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Ambulatory Anaesthesia

Plain articaine 60 mg or plain 2-chloroprocaine 40 mg for spinal anaesthesia in day-case knee arthroscopy

2AP1–3

Förster, J.; Kallio, H.; Rosenberg, P.; Pitkänen, M.

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European Journal of Anaesthesiology (EJA): June 12th, 2010 - Volume 27 - Issue 47 - p 35-36
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Background and Goal of Study: Both articaine (A) and 2-chloroprocaine (C) are presently being considered as short-acting spinal anaesthetics (1, 2). These two drugs, however, have not been previously compared in an ambulatory surgery setting. Based on earlier studies and experiences, we hypothesised that spinal A 60 mg and C 40 mg do not differ in block onset, maximal spread, and recovery.

Materials and Methods: This randomised, double-blind study had Ethics Committee and National Agency for Medicines approval. Adult patients (±65 years, ASA I-II, BMI<36) underwent day-case knee arthroscopy under spinal anaesthesia accomplished by either 60 mg plain A (40 mg/ml) (group A60; n=39) or 40 mg plain C (20 mg/ml) (group C40; n=40). Study parameters included onset, degree, and regression of both sensory (pin-prick) and motor (modified Bromage scale) block. Standardised interviews by telephone on day 1 and 7 aimed at detecting possible transient neurologic symptoms (TNS).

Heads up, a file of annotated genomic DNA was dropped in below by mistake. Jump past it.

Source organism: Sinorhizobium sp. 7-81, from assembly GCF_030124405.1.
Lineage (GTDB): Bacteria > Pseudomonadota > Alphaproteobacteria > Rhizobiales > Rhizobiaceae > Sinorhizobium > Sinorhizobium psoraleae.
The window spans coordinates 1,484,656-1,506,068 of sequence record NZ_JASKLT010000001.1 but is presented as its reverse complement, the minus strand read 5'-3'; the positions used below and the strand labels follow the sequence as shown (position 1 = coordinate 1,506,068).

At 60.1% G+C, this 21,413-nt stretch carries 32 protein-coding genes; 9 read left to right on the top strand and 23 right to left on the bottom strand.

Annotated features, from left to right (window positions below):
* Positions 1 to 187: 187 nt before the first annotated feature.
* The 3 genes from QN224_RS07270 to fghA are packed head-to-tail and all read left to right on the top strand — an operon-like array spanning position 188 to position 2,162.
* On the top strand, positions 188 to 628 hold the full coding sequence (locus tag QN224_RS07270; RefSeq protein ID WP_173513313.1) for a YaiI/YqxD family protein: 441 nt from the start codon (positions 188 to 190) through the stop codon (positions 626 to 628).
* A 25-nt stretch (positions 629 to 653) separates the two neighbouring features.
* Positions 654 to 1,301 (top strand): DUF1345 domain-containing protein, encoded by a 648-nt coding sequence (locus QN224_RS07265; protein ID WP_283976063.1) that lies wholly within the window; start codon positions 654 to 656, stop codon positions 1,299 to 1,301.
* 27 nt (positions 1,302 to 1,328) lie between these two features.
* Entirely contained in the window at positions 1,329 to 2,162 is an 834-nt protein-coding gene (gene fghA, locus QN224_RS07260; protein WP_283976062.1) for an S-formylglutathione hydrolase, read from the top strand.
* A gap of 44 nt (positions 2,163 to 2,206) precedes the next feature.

Results and Discussion: The groups were comparable regarding demographic data, onset (e.g., time needed to reach dermatome L1, Table) and maximal spread of spinal anaesthesia, and duration of surgery. All arthroscopies could be performed successfully under spinal anaesthesia except in one patient (C40, unforeseen delay in the start of surgery). Occasionally, small supplementary doses of fentanyl i.v. (50–150 μg) (A60 ×1, C40 ×3) and propofol i.v. (50 mg, C40 ×1) were given during surgery. The duration of sensory block ≥ dermatome L1 was significantly longer in A60 vs. C40 and, similarly, complete recovery from both motor and sensory block was significantly slower in A60 vs. C40 (Table). Patients from A60 were discharged home later as compared to Group C40 (p<<0.0003, t-test). No TNS were noticed.

Table
Table:
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Conclusion(s): Both A60 and C40 provided rapid onset spinal anaesthesia lasting for about one hour and allowing day-case knee arthroscopy. Recovery, however, was clearly faster with C40. The data support earlier findings that TNS are no, or at the most a very rare problem with articaine and 2-chloroprocaine.

References:

1 Yoos and Kopacz, Anesth Analg 2005.
    2 Kallio et al., Br J Anaesth 2006.
      © 2010 European Society of Anaesthesiology